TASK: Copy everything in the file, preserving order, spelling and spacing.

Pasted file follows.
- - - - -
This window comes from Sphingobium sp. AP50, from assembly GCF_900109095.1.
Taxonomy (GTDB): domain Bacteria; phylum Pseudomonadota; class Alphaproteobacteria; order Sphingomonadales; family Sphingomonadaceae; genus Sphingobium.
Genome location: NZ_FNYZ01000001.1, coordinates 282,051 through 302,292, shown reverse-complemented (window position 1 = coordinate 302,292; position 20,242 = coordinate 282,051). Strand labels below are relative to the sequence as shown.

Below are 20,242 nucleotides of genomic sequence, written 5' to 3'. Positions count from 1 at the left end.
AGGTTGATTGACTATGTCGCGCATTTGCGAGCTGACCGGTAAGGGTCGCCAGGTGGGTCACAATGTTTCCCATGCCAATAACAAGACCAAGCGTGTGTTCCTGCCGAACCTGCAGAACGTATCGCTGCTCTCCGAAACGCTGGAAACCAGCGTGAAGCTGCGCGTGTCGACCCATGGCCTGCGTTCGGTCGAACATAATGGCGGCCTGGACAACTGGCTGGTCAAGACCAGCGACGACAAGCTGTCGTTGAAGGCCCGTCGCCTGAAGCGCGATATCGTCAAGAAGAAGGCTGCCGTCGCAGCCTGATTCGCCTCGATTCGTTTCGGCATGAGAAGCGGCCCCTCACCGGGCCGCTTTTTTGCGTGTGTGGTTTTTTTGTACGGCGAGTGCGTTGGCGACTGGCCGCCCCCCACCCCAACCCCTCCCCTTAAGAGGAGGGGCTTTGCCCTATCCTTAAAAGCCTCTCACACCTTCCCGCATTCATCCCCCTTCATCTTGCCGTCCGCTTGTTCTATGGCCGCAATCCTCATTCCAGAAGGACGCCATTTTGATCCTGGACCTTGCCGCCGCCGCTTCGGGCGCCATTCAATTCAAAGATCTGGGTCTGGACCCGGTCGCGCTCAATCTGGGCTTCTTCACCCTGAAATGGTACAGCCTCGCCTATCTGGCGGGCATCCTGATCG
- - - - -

This window comes from Sphingobium sp. AP50, from assembly GCF_900109095.1.
Taxonomy (GTDB): domain Bacteria; phylum Pseudomonadota; class Alphaproteobacteria; order Sphingomonadales; family Sphingomonadaceae; genus Sphingobium.
Genome location: NZ_FNYZ01000001.1, coordinates 282,051 through 302,292, shown reverse-complemented (window position 1 = coordinate 302,292; position 20,242 = coordinate 282,051). Strand labels below are relative to the sequence as shown.

Below are 20,242 nucleotides of genomic sequence, written 5' to 3'. Positions count from 1 at the left end.
AGGTTGATTGACTATGTCGCGCATTTGCGAGCTGACCGGTAAGGGTCGCCAGGTGGGTCACAATGTTTCCCATGCCAATAACAAGACCAAGCGTGTGTTCCTGCCGAACCTGCAGAACGTATCGCTGCTCTCCGAAACGCTGGAAACCAGCGTGAAGCTGCGCGTGTCGACCCATGGCCTGCGTTCGGTCGAACATAATGGCGGCCTGGACAACTGGCTGGTCAAGACCAGCGACGACAAGCTGTCGTTGAAGGCCCGTCGCCTGAAGCGCGATATCGTCAAGAAGAAGGCTGCCGTCGCAGCCTGATTCGCCTCGATTCGTTTCGGCATGAGAAGCGGCCCCTCACCGGGCCGCTTTTTTGCGTGTGTGGTTTTTTTGTACGGCGAGTGCGTTGGCGACTGGCCGCCCCCCACCCCAACCCCTCCCCTTAAGAGGAGGGGCTTTGCCCTATCCTTAAAAGCCTCTCACACCTTCCCGCATTCATCCCCCTTCATCTTGCCGTCCGCTTGTTCTATGGCCGCAATCCTCATTCCAGAAGGACGCCATTTTGATCCTGGACCTTGCCGCCGCCGCTTCGGGCGCCATTCAATTCAAAGATCTGGGTCTGGACCCGGTCGCGCTCAATCTGGGCTTCTTCACCCTGAAATGGTACAGCCTCGCCTATCTGGCGGGCATCCTGATCG